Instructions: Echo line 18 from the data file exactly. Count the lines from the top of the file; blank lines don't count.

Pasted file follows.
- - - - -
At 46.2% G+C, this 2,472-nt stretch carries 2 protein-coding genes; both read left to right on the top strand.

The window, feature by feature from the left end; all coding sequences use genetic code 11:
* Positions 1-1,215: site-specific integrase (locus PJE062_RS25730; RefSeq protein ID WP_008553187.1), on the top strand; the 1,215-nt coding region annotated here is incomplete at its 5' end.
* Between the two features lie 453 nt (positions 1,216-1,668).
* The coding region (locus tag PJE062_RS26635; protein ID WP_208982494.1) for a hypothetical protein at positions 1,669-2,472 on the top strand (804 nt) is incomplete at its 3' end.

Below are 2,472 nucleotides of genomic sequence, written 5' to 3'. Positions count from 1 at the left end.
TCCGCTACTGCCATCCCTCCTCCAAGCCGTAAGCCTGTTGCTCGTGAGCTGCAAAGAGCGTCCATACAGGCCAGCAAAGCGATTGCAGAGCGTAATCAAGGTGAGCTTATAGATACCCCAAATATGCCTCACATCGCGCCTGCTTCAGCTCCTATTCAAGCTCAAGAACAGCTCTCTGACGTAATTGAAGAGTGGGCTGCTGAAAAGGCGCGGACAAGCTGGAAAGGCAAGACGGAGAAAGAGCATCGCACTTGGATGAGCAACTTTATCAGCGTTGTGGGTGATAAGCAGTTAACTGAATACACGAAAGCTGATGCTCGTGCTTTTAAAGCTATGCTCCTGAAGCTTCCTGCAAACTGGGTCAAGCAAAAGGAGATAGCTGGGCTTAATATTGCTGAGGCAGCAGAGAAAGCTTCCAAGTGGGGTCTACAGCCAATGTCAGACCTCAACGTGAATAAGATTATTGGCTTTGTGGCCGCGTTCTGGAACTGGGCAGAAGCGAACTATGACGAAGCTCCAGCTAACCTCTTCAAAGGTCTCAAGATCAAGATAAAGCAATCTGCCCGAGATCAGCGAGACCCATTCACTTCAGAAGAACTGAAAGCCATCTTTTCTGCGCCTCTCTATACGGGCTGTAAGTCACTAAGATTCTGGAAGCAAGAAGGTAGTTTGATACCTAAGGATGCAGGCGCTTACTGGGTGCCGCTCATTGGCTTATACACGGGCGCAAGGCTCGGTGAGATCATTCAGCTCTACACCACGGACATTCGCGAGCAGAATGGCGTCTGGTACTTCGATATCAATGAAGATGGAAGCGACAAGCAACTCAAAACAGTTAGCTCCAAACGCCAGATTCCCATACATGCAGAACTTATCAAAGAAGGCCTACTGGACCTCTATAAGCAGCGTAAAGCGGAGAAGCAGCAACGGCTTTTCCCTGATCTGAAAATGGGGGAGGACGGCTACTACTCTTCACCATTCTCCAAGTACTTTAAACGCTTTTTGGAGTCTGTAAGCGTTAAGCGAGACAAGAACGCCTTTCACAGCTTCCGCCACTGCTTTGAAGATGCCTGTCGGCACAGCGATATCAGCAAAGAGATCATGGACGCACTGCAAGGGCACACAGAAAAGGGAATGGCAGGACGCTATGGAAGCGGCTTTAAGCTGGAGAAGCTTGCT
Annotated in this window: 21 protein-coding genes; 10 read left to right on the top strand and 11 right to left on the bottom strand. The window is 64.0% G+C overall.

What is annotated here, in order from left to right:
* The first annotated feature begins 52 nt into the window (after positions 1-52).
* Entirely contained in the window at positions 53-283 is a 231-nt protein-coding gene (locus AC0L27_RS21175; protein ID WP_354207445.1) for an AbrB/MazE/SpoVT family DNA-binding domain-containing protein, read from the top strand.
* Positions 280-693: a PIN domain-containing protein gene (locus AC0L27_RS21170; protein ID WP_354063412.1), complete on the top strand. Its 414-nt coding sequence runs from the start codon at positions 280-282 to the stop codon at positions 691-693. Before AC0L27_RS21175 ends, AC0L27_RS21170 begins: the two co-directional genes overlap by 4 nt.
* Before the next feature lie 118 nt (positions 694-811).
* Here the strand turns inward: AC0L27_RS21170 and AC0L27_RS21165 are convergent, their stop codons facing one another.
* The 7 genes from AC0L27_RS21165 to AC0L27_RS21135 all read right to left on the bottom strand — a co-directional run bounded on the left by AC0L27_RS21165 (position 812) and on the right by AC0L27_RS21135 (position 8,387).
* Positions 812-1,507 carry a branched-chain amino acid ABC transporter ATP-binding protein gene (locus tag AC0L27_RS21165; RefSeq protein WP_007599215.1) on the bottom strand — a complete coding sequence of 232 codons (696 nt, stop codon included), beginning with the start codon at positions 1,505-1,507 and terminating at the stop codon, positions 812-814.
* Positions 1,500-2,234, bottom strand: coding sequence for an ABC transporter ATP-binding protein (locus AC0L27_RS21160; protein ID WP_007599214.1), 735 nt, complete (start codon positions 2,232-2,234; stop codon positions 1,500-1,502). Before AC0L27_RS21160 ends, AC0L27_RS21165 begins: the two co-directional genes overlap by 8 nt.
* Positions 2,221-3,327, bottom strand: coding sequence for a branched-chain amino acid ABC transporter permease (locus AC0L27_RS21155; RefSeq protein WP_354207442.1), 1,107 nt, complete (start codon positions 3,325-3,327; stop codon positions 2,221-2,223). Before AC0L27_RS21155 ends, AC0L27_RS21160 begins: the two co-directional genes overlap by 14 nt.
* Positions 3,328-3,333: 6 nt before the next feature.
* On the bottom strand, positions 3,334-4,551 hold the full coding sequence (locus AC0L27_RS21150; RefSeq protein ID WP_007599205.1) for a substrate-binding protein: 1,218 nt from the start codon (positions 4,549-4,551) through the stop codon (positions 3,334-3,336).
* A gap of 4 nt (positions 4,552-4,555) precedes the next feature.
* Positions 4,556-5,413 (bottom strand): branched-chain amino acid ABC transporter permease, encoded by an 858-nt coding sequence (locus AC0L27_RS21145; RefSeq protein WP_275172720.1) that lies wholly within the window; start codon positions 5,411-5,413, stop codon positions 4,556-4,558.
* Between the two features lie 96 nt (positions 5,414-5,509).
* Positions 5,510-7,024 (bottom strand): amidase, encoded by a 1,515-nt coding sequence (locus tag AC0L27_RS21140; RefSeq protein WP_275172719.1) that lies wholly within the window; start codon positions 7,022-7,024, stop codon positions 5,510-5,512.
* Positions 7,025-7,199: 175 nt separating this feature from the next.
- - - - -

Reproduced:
* Positions 2,221-3,327, bottom strand: coding sequence for a branched-chain amino acid ABC transporter permease (locus AC0L27_RS21155; RefSeq protein WP_354207442.1), 1,107 nt, complete (start codon positions 3,325-3,327; stop codon positions 2,221-2,223). Before AC0L27_RS21155 ends, AC0L27_RS21160 begins: the two co-directional genes overlap by 14 nt.